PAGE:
Who should pay for Book­ing.com ho­tel er­ror?

Baltimore Sun Sunday - - TRAVEL - By Christophe­r El­liott

A: You shouldn’t have two non­re­fund­able reser­va­tions on Book­ing.com — and if you do, the site should quickly re­fund one of them.

You were right to con­tact Book­ing.com by phone im­me­di­ately. This is one of the rare times when you do want to call in­stead of email­ing. But — and there’s al­ways a but! — you also want to im­me­di­ately fol­low up by email to the on­line travel agency and ho­tel, to cre­ate a pa­per trail and con­firm when your re­fund will ar­rive. In your case, the re­fund wasn’t forth­com­ing.

When the re­fund didn’t come, and it seemed clear that Book­ing.com would make you pay for its er­ror, you tried to ap­peal to an ex­ec­u­tive. I list the names, num­bers and email ad­dresses of Book­ing.com’s ex­ec­u­tives on my non­profit con­sumer ad­vo­cacy site, El­liott.org. Un­for­tu­nately, the ex­ec­u­tives just kicked

I re­cently tried to book a ho­tel in Am­s­ter­dam but ended up with two rooms be­cause of a Book­ing.com er­ror.

When I was book­ing the first room, I got an er­ror mes­sage that the room wasn’t avail­able and the book­ing didn’t go through. Al­though Book­ing.com of­fered an­other room type, the al­ter­na­tive didn’t ac­com­mo­date all of us.

I did not re­ceive a con­fir­ma­tion email on this room, so I searched again and picked an­other ho­tel and com­pleted the check­out.

I then re­ceived two emails from Book­ing.com stat­ing I had reser­va­tions for both ho­tels. I im­me­di­ately called Book­ing.com and talked to a rep­re­sen­ta­tive. He agreed to con­tact the first ho­tel to can­cel the reser­va­tion. But he never did. I emailed the ho­tel and it never heard from Book­ing.com about this is­sue.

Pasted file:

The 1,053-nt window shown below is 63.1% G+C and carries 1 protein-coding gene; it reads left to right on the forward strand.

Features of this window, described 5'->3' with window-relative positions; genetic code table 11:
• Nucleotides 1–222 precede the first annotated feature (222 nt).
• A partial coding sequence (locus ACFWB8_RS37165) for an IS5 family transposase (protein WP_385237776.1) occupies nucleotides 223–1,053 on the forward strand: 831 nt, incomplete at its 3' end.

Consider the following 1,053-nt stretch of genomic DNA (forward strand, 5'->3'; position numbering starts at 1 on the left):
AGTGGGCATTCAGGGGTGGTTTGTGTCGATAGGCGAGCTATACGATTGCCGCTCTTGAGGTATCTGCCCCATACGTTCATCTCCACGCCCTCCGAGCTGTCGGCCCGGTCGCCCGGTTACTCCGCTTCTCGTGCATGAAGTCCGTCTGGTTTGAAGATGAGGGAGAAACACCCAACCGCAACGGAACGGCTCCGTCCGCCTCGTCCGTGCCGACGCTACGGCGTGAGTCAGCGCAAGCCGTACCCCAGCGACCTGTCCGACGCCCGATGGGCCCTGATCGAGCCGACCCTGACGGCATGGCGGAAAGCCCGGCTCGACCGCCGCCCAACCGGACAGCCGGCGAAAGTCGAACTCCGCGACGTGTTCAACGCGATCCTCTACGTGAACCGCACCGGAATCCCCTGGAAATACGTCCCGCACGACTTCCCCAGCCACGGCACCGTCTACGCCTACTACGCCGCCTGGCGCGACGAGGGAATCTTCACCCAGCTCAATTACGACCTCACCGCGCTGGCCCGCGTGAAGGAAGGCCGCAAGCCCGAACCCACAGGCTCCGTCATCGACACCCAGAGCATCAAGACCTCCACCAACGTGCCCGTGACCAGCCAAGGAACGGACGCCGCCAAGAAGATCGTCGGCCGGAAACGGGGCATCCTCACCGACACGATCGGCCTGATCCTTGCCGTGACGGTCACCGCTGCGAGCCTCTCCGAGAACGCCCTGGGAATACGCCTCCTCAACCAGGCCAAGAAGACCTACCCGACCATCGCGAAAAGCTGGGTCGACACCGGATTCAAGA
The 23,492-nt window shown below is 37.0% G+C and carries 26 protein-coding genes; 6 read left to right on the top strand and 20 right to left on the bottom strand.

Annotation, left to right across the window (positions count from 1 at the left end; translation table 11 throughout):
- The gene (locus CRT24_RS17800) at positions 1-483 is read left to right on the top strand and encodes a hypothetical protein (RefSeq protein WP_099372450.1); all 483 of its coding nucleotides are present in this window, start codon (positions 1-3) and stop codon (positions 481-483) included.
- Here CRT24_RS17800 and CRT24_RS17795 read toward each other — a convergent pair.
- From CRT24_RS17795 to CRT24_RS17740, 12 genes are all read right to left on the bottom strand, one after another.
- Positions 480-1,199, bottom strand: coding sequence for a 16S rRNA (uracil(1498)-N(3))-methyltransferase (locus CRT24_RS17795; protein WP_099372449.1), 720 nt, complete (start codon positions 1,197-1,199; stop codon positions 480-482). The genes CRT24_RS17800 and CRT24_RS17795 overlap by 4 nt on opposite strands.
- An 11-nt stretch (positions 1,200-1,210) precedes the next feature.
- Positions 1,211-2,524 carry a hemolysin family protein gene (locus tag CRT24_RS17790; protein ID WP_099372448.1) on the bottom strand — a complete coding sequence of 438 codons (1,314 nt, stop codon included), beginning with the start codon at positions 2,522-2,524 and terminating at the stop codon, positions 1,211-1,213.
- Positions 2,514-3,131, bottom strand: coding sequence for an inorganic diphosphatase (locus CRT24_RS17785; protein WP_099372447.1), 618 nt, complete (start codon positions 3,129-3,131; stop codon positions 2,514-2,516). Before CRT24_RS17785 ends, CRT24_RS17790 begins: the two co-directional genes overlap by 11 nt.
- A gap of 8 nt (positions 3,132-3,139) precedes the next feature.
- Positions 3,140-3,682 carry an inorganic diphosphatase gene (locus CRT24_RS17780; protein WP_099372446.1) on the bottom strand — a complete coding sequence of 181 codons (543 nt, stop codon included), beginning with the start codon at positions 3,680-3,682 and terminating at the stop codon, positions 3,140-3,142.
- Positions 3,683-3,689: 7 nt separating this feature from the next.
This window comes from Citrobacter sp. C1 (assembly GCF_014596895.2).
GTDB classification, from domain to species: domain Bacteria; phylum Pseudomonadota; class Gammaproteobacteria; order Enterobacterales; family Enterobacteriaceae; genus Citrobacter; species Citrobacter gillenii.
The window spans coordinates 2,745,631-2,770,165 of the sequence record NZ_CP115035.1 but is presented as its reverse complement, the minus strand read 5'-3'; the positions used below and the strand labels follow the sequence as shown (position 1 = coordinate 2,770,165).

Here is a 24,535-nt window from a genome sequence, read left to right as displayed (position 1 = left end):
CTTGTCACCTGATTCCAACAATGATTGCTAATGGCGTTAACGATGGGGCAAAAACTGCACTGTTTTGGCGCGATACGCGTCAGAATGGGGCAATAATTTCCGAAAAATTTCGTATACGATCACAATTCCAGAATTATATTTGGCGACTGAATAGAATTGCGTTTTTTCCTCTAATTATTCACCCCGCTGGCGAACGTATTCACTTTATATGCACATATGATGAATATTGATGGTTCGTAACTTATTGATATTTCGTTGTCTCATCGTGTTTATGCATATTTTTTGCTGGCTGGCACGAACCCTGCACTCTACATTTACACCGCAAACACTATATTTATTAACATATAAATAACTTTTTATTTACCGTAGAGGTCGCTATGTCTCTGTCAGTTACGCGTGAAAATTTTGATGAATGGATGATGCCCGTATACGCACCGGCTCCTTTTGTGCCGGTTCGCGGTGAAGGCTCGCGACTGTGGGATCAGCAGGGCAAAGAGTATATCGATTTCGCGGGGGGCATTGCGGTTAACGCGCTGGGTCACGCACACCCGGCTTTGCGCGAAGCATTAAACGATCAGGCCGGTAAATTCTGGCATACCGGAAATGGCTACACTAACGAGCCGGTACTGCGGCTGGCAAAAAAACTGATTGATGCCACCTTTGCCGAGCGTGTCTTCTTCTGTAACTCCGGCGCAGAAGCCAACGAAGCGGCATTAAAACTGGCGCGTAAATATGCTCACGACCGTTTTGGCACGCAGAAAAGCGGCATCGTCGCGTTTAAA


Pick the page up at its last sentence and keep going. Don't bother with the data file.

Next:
It is not right or fair that I have to pay for this ho­tel due to a Book­ing.com er­ror. Can you help? your case back to the cus­tomer ser­vice depart­ment, which of­fered the wrong res­o­lu­tion to this Book­ing.com er­ror. Af­ter you showed Book­ing.com that you did, in­deed, re­ceive the first reser­va­tion af­ter mak­ing the sec­ond one, the on­line agency of­fered you a re­fund equal to 10% of the can­cel­la­tion fee at the first ho­tel, “as a good­will ges­ture.”

In a sit­u­a­tion like this, you were ab­so­lutely right to reach out to a third party for help. (That would be me.) You were stuck in a frus­trat­ing cy­cle — where no mat­ter what you did, the com­pany wouldn’t lis­ten. Some­times it just takes an out­sider and a fresh set of eyes.

I con­tacted

Book­ing.com on your be­half. You also found a screen­shot of the er­ror mes­sage you re­ceived. Great work on the record keep­ing, by the way. I sent the in­for­ma­tion to

Book­ing.com on your be­half.

Book­ing.com re­viewed its records. Even though the site showed an er­ror mes­sage, Book­ing.com made your first reser­va­tion. The con­fir­ma­tion ar­rived five min­utes later. By then, you had al­ready made the sec­ond reser­va­tion, ac­cord­ing to the com­pany.

“It’s clear there was con­fu­sion and that Mr. Day in­tended to make a suc­cess­ful book­ing,” a com­pany rep­re­sen­ta­tive told me. “We’ve spo­ken with Mr. Day and ex­plained the sit­u­a­tion, of­fer­ing a full re­fund, which has been ac­cepted.”

Christophe­r El­liott is the om­buds­man for Na­tional Ge­o­graphic Trav­eler mag­a­zine and the au­thor of “How to Be the World’s Smartest Trav­eler.” You can read more travel tips on his blog, el­liott.org, or email him at [email protected]­liott.org.

Newspapers in English

Newspapers from USA

© PressReader. All rights reserved.